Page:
The Last Time

I woke up from a lovely dream. I was back home in the US. It felt so real until my eyes opened and saw Blair snoring in the next bed, the drab walls, suitcases overflowing with bibs and socks. I had to admit it to myself: I was homesick. Or maybe I was just China-sick. I was ready to go home. But we still had one more day to go and an early one at that. For some reason the race decided that it would be better to start the stage at 830 instead of the usual 10. Breakfast was horrible. I didn’t want to eat anything so I settled for bread with butter and some tea before getting dressed.
The last race of the season is interesting. Everything needs to be just right: the last time I line my shorts and socks up with my tan lines, last time I buckle my shoes, put on my helmet, adjust my glasses. The last time until February. A coach of mine once told me: “You are only as good as your last race.” Which in this case means until February. Thats a lot of time to run over everything that went right and everything that went wrong.
The 6 of us ride together one final time, two by two. Its quiet and cold and the highway we are on is devoid of any cars or big buildings except for an old castle complete with cannons and ramparts. Once we got to the course more lasts happened: last sign in, last time posing for pictures with beaming Chinese cyclists who are decked out in kits ranging from Discovery Channel and SaxoBank to Vanderkitten and CashCall. Last time finding our teams white tent and the last time riding the final few kilometers, which provided a first: there were corners and roads that were under 3 lanes wide. Almost American-ish. Right there Ty should have changed into his national crit champion kit.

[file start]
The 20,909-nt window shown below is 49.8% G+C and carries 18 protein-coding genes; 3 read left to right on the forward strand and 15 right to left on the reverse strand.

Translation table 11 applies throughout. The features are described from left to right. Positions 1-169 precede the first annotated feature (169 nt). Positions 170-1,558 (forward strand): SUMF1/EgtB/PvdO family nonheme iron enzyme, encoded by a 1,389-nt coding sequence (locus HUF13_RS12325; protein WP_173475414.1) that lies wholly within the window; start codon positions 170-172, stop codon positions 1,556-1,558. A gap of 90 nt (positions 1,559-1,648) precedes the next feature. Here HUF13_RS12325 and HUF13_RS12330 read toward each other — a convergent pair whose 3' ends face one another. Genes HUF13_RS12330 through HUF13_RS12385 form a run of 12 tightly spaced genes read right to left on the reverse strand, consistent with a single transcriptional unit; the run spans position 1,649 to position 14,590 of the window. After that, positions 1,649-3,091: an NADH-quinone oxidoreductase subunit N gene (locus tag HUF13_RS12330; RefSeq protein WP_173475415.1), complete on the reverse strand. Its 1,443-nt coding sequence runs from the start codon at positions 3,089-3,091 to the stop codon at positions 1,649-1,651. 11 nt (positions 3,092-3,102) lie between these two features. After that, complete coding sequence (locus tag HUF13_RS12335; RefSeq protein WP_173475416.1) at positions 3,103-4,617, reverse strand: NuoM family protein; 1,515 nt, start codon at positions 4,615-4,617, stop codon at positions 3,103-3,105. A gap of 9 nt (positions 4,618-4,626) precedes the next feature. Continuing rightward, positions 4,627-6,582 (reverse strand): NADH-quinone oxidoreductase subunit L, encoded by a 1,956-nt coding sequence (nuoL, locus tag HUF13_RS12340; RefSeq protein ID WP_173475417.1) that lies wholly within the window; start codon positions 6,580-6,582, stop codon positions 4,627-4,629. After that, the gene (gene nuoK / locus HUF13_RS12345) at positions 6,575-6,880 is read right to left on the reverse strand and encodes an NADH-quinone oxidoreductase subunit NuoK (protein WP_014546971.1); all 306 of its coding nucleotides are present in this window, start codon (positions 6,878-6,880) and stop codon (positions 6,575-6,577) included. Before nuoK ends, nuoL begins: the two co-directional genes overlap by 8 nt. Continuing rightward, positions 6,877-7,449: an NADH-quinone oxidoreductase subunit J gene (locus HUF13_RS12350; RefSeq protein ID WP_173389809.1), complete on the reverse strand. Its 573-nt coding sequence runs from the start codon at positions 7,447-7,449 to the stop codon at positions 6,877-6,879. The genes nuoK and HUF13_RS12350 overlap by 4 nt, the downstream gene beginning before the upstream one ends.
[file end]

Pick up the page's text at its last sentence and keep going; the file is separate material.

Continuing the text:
Last time having to listen to the local dignitaries give long, embellished speeches, last time hearing 10 counted down to 1 in Chinese. You get the idea. Things got rolling quickly as usual and Joe got into a break on the first lap that looked like it might stick. However, Champion Systems came to the front and chased hard to bring it back for their sprinter who was looking for green jersey points. Coming into the race, Ty was in 21st overall by a second. He grabbed 2nd, enough to leapfrog into the top 20. This day was starting off well. Champ Sys kept riding on the front until the second sprint where, coming out of a corner, Tanner stood up and snapped a spoke. I was right behind him and a big gap formed. I freaked out. Gaps are never good. Fortunately, the race slowed after the sprint and I went straight to the front and didn’t leave it again. Oscar took advantage of the slowing and took off with 3 others. It was then I realized that I had made a pivotal mistake: I had no water bottles with me! Good excuse to drop back and get some, then round up the squad on the journey back to the front.
By the time I had grabbed my final sticky bottle (where director and rider hold onto a bottle as the director hits the gas. Then, as the two close in on the group ahead, the director lets go of the bottle and accelerator, rocketing the rider back into the group without any effort) Christinas Watches and Champion Systems had begun to chase the break. They had a minute with 3 laps left. It would be close, as always.